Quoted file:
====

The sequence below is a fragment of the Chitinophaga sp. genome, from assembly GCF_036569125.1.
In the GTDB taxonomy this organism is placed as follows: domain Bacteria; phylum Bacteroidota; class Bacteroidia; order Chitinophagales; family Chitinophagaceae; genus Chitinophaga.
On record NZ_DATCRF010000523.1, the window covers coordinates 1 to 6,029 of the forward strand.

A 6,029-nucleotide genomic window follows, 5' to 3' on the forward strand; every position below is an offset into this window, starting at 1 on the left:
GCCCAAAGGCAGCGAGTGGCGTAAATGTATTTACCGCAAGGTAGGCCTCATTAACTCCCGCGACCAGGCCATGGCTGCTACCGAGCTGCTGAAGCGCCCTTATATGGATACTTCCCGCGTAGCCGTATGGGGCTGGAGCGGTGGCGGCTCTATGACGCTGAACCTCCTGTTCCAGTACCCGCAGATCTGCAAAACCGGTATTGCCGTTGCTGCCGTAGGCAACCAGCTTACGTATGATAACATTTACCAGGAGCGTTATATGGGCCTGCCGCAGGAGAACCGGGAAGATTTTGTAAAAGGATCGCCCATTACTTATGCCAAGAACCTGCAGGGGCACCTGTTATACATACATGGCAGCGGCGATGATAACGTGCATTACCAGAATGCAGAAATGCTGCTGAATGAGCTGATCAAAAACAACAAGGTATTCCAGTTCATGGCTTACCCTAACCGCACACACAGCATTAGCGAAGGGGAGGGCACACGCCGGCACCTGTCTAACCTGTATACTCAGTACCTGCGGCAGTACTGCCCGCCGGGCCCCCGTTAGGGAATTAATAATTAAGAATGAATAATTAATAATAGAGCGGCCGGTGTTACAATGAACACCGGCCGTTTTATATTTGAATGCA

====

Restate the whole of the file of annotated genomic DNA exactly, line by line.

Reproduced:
The sequence below is a fragment of the Chitinophaga sp. genome, from assembly GCF_036569125.1.
In the GTDB taxonomy this organism is placed as follows: domain Bacteria; phylum Bacteroidota; class Bacteroidia; order Chitinophagales; family Chitinophagaceae; genus Chitinophaga.
On record NZ_DATCRF010000523.1, the window covers coordinates 1 to 6,029 of the forward strand.

A 6,029-nucleotide genomic window follows, 5' to 3' on the forward strand; every position below is an offset into this window, starting at 1 on the left:
GCCCAAAGGCAGCGAGTGGCGTAAATGTATTTACCGCAAGGTAGGCCTCATTAACTCCCGCGACCAGGCCATGGCTGCTACCGAGCTGCTGAAGCGCCCTTATATGGATACTTCCCGCGTAGCCGTATGGGGCTGGAGCGGTGGCGGCTCTATGACGCTGAACCTCCTGTTCCAGTACCCGCAGATCTGCAAAACCGGTATTGCCGTTGCTGCCGTAGGCAACCAGCTTACGTATGATAACATTTACCAGGAGCGTTATATGGGCCTGCCGCAGGAGAACCGGGAAGATTTTGTAAAAGGATCGCCCATTACTTATGCCAAGAACCTGCAGGGGCACCTGTTATACATACATGGCAGCGGCGATGATAACGTGCATTACCAGAATGCAGAAATGCTGCTGAATGAGCTGATCAAAAACAACAAGGTATTCCAGTTCATGGCTTACCCTAACCGCACACACAGCATTAGCGAAGGGGAGGGCACACGCCGGCACCTGTCTAACCTGTATACTCAGTACCTGCGGCAGTACTGCCCGCCGGGCCCCCGTTAGGGAATTAATAATTAAGAATGAATAATTAATAATAGAGCGGCCGGTGTTACAATGAACACCGGCCGTTTTATATTTGAATGCA